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Founders Day banquet returns to Colombo Lodge in Trail

The Colombo Lodge will honour about 40 members with 40-year pins at Founders Day banquet
Forty Colombo Lodge members will receive their 40-year pins at the Founders Day banquet. L-R: Colombo executives; Ron Parisotto, Allana Ferro, Alex Coutts and John Lattanzio. Photo: Jim Bailey

The Societa Cristoforo Colombo di Mutuo Soccorso Italiana, Loggia #1 is thrilled to invite members, family, and friends to the Founders Day banquet on April 22.

Also known as the Colombo Lodge, the venerable Italian benevolent society will honour an unprecedented number of longtime members with their 40-year pin at the banquet.

“There is about 40 members that are due from 2020-to-2023, because we couldn’t honour those who joined from 1980 to 1983 because of COVID,” said Colombo presidente Alex Coutts.

It is the first Founders Day banquet the Colombo has been able to celebrate since 2019, and for those 40, 40-year members, a unique and special honour.

“It’s open to all the members and the public,” said Coutts. “A lot of 40-year people want to invite family and friends because it is a great milestone to celebrate with friends and family, so we expect a good turnout.”

For those 40-year members that cannot attend, the Colombo will honour them at future meetings and/or events, assured Coutts.

The Colombo Lodge was founded in 1905 and has been a vital link for the Italian community in Trail for 118 years.

The Sorelle or Sisters of Colombo Lodge formed on Feb. 3, 1924 as a benevolent society serving the community, and will celebrate their 100th anniversary next year.

“I joined the lodge when I was 16 years old,” said Sorelle secretary and former president Allana Ferro. “My dad is Al Tognotti so that is just something we did, it was instilled in you that you joined the lodge.”

While numbers have declined from the early days, the Colombo still boasts healthy numbers today, with more than 320 members in both the Colombo and the Sorelle, says Colombo secretary Ron Parisotto.

“There may be Italians that belong to other Italian clubs, like the Italo Canadese or the Club Italico, the sports branch, but the majority, 90 per cent of them, are all members of the lodge.”

Like many societies and non-profits, the lodge was hit hard by the pandemic, which effectively cancelled hundreds of events, dinners, picnics and fundraisers over the course of three years. Members still paid their dues, yet, the lodge generated little revenue through the pandemic.

“Because of our forefathers we are in good financial shape, we wanted to make sure we didn’t delve into our surpluses from previous years,” said Parisotto. “We managed to keep it going, but we are on a thread right now.”

The Colombo turned the sour grapes into wine, seizing the opportunity to make much-needed upgrades to the facility. Thanks to a grant from the Heritage BC Society and Columbia Basin Trust, they installed a new HVAC system, upgraded furnaces, the fire escape, and roof, and replaced all windows and doors along with other improvements.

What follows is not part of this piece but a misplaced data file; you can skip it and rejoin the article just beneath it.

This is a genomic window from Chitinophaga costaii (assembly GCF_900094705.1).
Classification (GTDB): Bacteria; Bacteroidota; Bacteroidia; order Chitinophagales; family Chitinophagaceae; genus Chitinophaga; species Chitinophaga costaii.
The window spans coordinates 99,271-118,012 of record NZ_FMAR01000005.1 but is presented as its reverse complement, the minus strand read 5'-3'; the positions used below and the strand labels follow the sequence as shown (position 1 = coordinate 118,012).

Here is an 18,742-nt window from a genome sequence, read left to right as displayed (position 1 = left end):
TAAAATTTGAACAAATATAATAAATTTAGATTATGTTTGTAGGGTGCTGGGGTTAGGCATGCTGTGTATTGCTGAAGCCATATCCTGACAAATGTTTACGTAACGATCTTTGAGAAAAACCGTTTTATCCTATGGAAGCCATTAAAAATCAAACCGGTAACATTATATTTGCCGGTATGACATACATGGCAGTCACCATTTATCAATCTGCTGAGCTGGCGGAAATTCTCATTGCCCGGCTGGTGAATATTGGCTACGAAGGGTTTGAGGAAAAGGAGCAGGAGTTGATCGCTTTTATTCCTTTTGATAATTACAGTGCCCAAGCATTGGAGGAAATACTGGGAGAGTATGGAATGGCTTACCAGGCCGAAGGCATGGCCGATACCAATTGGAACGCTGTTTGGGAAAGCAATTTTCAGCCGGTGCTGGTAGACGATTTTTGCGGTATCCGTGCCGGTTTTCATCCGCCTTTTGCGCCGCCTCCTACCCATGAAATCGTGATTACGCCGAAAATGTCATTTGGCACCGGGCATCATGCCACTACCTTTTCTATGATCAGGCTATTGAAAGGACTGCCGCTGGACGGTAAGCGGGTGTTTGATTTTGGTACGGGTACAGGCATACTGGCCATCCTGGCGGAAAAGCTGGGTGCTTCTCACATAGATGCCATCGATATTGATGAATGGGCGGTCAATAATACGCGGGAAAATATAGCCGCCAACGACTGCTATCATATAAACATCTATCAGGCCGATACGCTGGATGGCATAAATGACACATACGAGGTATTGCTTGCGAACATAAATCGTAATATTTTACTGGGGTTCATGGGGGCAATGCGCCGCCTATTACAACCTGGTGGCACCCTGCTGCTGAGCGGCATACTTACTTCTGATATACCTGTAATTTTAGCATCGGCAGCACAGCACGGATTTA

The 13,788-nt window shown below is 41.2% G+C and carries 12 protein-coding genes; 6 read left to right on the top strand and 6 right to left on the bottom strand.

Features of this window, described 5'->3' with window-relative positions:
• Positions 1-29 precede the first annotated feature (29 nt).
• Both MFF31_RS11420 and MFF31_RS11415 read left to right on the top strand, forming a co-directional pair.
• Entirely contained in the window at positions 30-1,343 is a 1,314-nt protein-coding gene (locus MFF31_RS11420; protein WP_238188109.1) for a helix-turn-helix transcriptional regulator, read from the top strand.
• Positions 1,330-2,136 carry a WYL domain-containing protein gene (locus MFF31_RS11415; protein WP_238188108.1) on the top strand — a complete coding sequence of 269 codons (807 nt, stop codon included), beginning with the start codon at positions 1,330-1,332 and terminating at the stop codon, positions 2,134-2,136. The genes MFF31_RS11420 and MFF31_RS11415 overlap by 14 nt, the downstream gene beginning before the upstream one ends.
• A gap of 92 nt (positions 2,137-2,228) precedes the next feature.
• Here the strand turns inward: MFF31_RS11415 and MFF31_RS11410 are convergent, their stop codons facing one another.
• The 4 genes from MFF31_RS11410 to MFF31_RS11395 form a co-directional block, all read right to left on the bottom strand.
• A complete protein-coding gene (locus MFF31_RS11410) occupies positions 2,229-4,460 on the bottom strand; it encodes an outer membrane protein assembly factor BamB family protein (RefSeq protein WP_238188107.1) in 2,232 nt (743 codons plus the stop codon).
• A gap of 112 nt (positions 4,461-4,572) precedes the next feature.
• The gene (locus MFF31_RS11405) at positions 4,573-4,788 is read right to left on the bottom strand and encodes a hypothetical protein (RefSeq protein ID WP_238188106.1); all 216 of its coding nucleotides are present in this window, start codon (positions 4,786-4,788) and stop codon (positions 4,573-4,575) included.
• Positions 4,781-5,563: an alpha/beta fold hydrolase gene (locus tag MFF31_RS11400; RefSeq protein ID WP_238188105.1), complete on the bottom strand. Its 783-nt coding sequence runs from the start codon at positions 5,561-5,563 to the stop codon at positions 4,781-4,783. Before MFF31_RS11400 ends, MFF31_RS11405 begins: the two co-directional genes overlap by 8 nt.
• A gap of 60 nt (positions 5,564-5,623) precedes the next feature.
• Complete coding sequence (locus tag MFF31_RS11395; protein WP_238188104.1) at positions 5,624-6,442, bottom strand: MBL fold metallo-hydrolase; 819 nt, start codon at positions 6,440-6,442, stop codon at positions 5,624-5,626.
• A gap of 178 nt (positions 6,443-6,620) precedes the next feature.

The Colombo also renovated the main hall and ladies’ bathroom with funds contributed equally from both the lodge and the Sorelle, with all the work done by its volunteer-members.

“We completely renovated the upstairs,” said Parisotto. “It is really a nice looking facility now, so I guess we are very excited, because we want to show off everything that we have here, and what we’ve accomplished during this difficult time.”

Though independent, the Colombo and the Sorelle work together on many if not most initiatives including Piazza Days and Silver City Days. They take the lead in the Trail Ambassador Programme, the Bocce Classic, and the Spaghetteta, not to mention several other dinners and events throughout the year.

“And for the past 10 years or so, we are excited every fall to host the Smoke Eaters,” said Parisotto. “We host a huge dinner … and we teach them how to play Tippitts.”

The Colombo Lodge has also been honoured as a “Patron of Pediatrics” for their contributions to the Kootenay Boundary Regional Hospital (KBRH) Health Foundation.

The ever popular Art of Wine and the Kootenay Friends of Children Foundation partnered with the lodge making it possible to raise and donate in excess of $115,000 to the KBRH Health Foundation.

The Sorelle and the lodge also extend many humanitarian efforts and end of life supports to senior members.

“We continue to visit anybody who is in a seniors home or hospital, and we have representation at their funerals,” said Ferro. “So we see our members right to the end.”

The Colombo Lodge also provides three scholarships to graduates of the Trail high school, among other contributions to a variety of non-profits and community groups.

Getting back to pre-COVID times may take awhile, but Colombo members look forward to reintroducing the Greater Trail community to its fine Italian hospitality.

“We feel the lodge has been a good corporate citizen over the years,” said Parisotto. “We are open for business now, and we are getting there slowly. Like I said, our goal is to be viable, and be able to pay the bills.”

Family and friends who would like to attend the Founders Day Banquet are asked to RSVP the lodge by April 14.

Those interested in booking the Colombo hall or meeting rooms, can go to their website and inquire under “Catering.”

Jim Bailey

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